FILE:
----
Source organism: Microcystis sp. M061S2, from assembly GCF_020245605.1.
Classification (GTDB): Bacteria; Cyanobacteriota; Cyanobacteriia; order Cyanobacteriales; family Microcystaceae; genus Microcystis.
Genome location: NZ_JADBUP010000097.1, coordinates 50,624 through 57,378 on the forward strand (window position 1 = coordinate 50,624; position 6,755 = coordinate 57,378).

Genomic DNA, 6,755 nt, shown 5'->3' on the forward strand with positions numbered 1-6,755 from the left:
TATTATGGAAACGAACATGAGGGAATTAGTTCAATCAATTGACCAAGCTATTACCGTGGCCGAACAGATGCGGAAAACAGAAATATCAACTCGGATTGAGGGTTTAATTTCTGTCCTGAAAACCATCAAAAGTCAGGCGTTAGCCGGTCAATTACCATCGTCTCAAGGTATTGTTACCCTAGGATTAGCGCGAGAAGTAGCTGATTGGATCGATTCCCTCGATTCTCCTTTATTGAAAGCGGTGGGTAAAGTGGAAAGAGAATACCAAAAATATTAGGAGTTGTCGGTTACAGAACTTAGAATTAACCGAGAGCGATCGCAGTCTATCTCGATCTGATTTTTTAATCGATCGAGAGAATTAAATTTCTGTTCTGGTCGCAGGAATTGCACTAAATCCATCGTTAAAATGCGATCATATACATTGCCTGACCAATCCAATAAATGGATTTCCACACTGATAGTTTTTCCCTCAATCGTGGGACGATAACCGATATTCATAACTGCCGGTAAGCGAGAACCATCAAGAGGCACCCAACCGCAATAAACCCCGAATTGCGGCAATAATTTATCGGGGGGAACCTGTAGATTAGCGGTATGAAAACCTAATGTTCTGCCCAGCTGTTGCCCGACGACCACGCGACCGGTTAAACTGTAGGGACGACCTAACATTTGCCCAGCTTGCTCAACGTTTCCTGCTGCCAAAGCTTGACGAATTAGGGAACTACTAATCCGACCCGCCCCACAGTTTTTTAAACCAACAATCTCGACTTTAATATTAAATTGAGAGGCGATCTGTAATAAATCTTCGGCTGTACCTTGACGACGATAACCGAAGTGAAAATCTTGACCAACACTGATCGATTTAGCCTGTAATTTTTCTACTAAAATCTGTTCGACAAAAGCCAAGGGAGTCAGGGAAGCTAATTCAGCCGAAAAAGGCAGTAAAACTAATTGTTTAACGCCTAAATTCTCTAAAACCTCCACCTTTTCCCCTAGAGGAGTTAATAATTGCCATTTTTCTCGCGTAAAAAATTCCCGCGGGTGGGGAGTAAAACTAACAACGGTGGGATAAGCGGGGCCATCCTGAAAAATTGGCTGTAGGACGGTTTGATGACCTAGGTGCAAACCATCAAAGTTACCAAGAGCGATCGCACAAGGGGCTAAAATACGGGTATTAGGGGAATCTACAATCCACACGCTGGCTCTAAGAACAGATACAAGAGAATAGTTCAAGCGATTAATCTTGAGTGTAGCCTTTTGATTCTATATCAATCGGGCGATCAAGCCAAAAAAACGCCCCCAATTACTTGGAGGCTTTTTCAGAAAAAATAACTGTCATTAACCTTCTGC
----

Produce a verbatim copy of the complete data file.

Source organism: Microcystis sp. M061S2, from assembly GCF_020245605.1.
Classification (GTDB): Bacteria; Cyanobacteriota; Cyanobacteriia; order Cyanobacteriales; family Microcystaceae; genus Microcystis.
Genome location: NZ_JADBUP010000097.1, coordinates 50,624 through 57,378 on the forward strand (window position 1 = coordinate 50,624; position 6,755 = coordinate 57,378).

Genomic DNA, 6,755 nt, shown 5'->3' on the forward strand with positions numbered 1-6,755 from the left:
TATTATGGAAACGAACATGAGGGAATTAGTTCAATCAATTGACCAAGCTATTACCGTGGCCGAACAGATGCGGAAAACAGAAATATCAACTCGGATTGAGGGTTTAATTTCTGTCCTGAAAACCATCAAAAGTCAGGCGTTAGCCGGTCAATTACCATCGTCTCAAGGTATTGTTACCCTAGGATTAGCGCGAGAAGTAGCTGATTGGATCGATTCCCTCGATTCTCCTTTATTGAAAGCGGTGGGTAAAGTGGAAAGAGAATACCAAAAATATTAGGAGTTGTCGGTTACAGAACTTAGAATTAACCGAGAGCGATCGCAGTCTATCTCGATCTGATTTTTTAATCGATCGAGAGAATTAAATTTCTGTTCTGGTCGCAGGAATTGCACTAAATCCATCGTTAAAATGCGATCATATACATTGCCTGACCAATCCAATAAATGGATTTCCACACTGATAGTTTTTCCCTCAATCGTGGGACGATAACCGATATTCATAACTGCCGGTAAGCGAGAACCATCAAGAGGCACCCAACCGCAATAAACCCCGAATTGCGGCAATAATTTATCGGGGGGAACCTGTAGATTAGCGGTATGAAAACCTAATGTTCTGCCCAGCTGTTGCCCGACGACCACGCGACCGGTTAAACTGTAGGGACGACCTAACATTTGCCCAGCTTGCTCAACGTTTCCTGCTGCCAAAGCTTGACGAATTAGGGAACTACTAATCCGACCCGCCCCACAGTTTTTTAAACCAACAATCTCGACTTTAATATTAAATTGAGAGGCGATCTGTAATAAATCTTCGGCTGTACCTTGACGACGATAACCGAAGTGAAAATCTTGACCAACACTGATCGATTTAGCCTGTAATTTTTCTACTAAAATCTGTTCGACAAAAGCCAAGGGAGTCAGGGAAGCTAATTCAGCCGAAAAAGGCAGTAAAACTAATTGTTTAACGCCTAAATTCTCTAAAACCTCCACCTTTTCCCCTAGAGGAGTTAATAATTGCCATTTTTCTCGCGTAAAAAATTCCCGCGGGTGGGGAGTAAAACTAACAACGGTGGGATAAGCGGGGCCATCCTGAAAAATTGGCTGTAGGACGGTTTGATGACCTAGGTGCAAACCATCAAAGTTACCAAGAGCGATCGCACAAGGGGCTAAAATACGGGTATTAGGGGAATCTACAATCCACACGCTGGCTCTAAGAACAGATACAAGAGAATAGTTCAAGCGATTAATCTTGAGTGTAGCCTTTTGATTCTATATCAATCGGGCGATCAAGCCAAAAAAACGCCCCCAATTACTTGGAGGCTTTTTCAGAAAAAATAACTGTCATTAACCTTCTGC